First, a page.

Portugal: new political vetting system

after 11 ministers and secretaries of state depart

Prime Minister Antonio Costa who has introduced a new political vetting system
Prime Minister Antonio Costa

Reuters reports that Portugal’s government said last week that future officials would from now on have to answer a questionnaire before they are appointed to prove they are fit for office after a string of hiring scandals rocked the ruling Socialists.

The new vetting system, a set of 34 questions, would allow the government to verify the candidates’ background and that there were no conflicts of interest before they were appointed, Presidency Minister Mariana Vieira da Silva told a news conference.

Vieira da Silva said they would also have to sign a declaration of honour as part of a new political vetting system. “This mechanism is prior to nomination and seeks to anticipate a problem,” she said. “It is not an investigation… it is a set of questions that allows the person to take responsibility.”

The Socialists, led by Prime Minister Antonio Costa, won an outright parliamentary majority in an election a year ago.But the government has had a bumpy ride since then, with 11 ministers and secretaries of state leaving their roles, some over allegations of past misconduct or questionable practices.

It was reported earlier this month that secretary of state for agriculture Carla Alves, who quit around 26 hours into the job, allegedly had her bank accounts seized due to a corruption investigation into her husband, a former mayor. In late December, infrastructure minister Pedro Nuno Santos quit following a public backlash over hefty severance pay received by a new treasury secretary from state-owned airline TAP, which fell under the minister’s remit.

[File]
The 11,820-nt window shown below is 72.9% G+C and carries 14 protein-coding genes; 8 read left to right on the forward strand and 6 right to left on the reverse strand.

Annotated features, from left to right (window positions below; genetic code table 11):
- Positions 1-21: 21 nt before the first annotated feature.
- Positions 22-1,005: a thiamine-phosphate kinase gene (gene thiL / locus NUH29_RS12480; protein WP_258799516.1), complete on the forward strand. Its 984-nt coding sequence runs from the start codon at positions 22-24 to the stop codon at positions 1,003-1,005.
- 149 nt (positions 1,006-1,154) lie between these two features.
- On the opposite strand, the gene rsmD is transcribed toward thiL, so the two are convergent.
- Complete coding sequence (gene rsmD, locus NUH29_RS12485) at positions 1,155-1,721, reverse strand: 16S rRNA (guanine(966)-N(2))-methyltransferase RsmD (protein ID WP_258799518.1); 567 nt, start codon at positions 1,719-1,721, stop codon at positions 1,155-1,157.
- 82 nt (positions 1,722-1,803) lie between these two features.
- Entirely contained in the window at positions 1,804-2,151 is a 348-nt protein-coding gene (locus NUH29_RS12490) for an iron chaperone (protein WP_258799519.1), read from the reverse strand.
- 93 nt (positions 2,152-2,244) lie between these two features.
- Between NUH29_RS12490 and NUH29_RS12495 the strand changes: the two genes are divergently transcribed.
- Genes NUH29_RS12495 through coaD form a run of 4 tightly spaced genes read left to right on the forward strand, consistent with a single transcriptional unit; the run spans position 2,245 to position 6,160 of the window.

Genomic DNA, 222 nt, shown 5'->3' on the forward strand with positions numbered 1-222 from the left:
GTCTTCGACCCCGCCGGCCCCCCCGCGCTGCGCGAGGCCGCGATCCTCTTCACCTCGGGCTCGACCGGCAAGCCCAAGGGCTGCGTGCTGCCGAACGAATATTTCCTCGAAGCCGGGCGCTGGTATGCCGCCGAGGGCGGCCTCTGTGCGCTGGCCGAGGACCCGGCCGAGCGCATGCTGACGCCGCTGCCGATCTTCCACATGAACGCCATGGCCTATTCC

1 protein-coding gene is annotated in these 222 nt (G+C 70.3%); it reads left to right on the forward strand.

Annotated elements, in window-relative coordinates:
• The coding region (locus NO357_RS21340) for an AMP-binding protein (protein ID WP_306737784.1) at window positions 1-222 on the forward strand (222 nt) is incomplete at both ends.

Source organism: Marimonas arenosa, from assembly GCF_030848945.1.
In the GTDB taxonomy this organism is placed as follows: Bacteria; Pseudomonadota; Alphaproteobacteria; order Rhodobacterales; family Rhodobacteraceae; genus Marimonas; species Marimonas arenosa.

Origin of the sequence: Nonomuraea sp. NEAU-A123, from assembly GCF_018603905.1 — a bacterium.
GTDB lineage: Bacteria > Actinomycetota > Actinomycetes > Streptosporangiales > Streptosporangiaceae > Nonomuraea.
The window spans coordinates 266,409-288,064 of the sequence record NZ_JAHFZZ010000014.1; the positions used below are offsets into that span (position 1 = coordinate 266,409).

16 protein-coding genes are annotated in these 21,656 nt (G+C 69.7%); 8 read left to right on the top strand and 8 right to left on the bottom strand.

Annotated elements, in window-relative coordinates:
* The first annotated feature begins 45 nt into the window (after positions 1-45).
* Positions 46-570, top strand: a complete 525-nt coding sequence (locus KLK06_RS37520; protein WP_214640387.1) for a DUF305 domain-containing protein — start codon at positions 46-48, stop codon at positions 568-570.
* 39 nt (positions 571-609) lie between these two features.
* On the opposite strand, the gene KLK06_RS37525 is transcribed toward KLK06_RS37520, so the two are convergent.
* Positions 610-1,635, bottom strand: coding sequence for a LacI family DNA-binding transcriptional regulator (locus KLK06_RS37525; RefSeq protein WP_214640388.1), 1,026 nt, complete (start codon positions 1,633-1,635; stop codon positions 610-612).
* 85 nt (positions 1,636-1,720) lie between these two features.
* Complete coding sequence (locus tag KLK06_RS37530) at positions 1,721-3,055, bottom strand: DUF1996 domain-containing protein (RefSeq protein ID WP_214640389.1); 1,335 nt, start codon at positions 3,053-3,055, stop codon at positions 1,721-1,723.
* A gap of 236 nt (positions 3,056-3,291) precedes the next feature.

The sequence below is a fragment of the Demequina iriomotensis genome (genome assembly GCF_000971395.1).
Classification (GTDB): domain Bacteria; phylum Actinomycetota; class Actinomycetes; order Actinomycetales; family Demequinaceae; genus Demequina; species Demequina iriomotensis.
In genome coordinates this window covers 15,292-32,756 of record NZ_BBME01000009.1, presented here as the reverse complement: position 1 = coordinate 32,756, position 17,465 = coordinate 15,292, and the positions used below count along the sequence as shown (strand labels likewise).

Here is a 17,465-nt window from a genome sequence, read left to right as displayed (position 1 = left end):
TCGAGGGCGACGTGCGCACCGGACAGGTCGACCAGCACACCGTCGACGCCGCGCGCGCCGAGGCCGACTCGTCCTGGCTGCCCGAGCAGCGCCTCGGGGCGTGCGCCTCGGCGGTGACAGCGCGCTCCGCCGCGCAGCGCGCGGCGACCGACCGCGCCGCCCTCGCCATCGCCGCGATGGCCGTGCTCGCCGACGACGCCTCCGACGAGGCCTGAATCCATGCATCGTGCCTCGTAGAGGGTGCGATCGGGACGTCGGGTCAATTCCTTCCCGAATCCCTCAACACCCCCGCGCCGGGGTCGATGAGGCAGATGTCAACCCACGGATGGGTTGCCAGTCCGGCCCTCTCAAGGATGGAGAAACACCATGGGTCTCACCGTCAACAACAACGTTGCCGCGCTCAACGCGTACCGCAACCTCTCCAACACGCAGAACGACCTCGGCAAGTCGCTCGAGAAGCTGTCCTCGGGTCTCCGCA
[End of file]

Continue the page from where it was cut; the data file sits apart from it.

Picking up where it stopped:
A Government in constant resignation

CNN Portugal reported on recent events in more detail:

“Carla Alves didn’t even warm up the chair. The Secretary of State for Agriculture was in office for 25 hours and 54 minutes, falling after it became known that she has bank accounts arrested because her husband was accused by the Public Ministry of crimes of corruption, prevarication and economic participation in business”
CNN Portugal report

It is the 13th resignation in a Government that has taken just over nine months, the 11th for political reasons, all of them linked to controversies, major or minor, with or without the involvement of Justice. Sara Abrantes Guerreiro and Rui Martinho, respectively Secretaries of State for Equality and Migration and Agriculture, left for health reasons, but the rest fell prey to controversies.

From Costa’s Successors to Deprecated

Marta Temido was the first to fall with a bang. Appointed by António Costa himself as a putative successor to the position of secretary general of the PS, the official ended up not resisting a succession of controversies that already carried over from the previous Government, and which had their lowest point with the death of a pregnant woman who was transferred due to lack of vacancies in Neonatology at Hospital de Santa Maria.

This case left Marta Temido without “conditions”, in what was the first of several blows to the executive. With the Minister of Health, António Lacerda Sales and Fátima Fonseca, her Secretaries of State, also fell.

More recent is the case of Pedro Nuno Santos, who even spent Christmas as Minister of Infrastructure and Housing, but who did not manage to spend the year in office. He was also mentioned as a potential successor to António Costa, but a series of controversies, with a high point in the case of the new airport, strained the relationship between the rulers.

Defender of the Government project for TAP from the beginning, he ended up leaving as a victim of the company, after the case of the controversial compensation given by the company to Alexandra Reis, who came to assume the position of Secretary of State for the Treasury, and who also ended up fired.